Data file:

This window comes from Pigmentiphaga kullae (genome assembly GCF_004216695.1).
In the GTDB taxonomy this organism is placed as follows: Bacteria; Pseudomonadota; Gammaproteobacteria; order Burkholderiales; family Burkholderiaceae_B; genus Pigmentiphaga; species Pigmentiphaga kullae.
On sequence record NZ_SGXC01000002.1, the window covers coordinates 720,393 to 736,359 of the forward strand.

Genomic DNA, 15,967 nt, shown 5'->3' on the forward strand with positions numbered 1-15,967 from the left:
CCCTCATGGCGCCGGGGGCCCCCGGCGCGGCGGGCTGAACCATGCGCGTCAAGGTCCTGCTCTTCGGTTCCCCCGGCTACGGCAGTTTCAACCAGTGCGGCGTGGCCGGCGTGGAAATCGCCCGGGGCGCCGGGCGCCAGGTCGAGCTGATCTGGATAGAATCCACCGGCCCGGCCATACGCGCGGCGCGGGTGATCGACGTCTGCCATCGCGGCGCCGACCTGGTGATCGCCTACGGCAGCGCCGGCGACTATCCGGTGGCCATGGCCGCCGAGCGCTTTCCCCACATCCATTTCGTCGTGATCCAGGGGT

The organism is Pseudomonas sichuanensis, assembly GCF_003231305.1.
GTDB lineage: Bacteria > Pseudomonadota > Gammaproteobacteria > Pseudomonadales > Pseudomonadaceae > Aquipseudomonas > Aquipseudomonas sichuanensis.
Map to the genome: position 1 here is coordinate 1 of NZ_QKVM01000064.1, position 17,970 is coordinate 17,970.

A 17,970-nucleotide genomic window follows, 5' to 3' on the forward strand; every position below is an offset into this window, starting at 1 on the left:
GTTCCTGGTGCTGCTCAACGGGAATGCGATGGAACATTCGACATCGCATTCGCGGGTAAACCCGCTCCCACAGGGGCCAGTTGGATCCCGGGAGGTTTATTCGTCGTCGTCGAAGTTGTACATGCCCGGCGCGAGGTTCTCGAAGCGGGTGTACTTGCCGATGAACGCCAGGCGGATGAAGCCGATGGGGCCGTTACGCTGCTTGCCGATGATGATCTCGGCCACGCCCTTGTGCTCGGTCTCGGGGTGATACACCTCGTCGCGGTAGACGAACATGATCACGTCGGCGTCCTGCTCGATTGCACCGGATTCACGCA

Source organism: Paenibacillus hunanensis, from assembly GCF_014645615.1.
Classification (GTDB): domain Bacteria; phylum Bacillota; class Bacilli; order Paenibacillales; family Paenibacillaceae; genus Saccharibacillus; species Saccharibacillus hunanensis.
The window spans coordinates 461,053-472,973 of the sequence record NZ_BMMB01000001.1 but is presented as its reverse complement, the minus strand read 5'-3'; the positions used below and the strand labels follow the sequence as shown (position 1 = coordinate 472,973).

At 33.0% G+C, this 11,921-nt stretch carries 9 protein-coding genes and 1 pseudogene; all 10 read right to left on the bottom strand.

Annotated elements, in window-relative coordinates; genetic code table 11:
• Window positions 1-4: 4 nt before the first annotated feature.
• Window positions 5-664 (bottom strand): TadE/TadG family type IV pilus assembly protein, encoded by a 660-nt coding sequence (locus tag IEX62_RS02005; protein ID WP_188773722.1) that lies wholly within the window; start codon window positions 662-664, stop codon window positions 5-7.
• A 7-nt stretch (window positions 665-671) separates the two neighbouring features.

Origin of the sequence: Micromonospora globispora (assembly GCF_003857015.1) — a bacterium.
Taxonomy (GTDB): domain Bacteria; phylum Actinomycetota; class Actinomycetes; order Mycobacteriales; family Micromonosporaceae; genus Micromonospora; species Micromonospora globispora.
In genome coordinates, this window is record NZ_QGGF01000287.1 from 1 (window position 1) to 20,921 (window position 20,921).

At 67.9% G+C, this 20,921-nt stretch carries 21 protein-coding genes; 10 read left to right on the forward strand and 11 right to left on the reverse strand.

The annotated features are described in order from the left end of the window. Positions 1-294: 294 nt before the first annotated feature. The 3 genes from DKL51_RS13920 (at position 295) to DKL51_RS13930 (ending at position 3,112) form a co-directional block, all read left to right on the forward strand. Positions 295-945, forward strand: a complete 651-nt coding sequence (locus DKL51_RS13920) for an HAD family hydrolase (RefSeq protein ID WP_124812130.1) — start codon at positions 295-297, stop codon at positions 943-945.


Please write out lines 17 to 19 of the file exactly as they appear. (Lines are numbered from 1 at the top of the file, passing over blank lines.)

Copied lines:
• Window positions 5-664 (bottom strand): TadE/TadG family type IV pilus assembly protein, encoded by a 660-nt coding sequence (locus tag IEX62_RS02005; protein ID WP_188773722.1) that lies wholly within the window; start codon window positions 662-664, stop codon window positions 5-7.
• A 7-nt stretch (window positions 665-671) separates the two neighbouring features.

Origin of the sequence: Micromonospora globispora (assembly GCF_003857015.1) — a bacterium.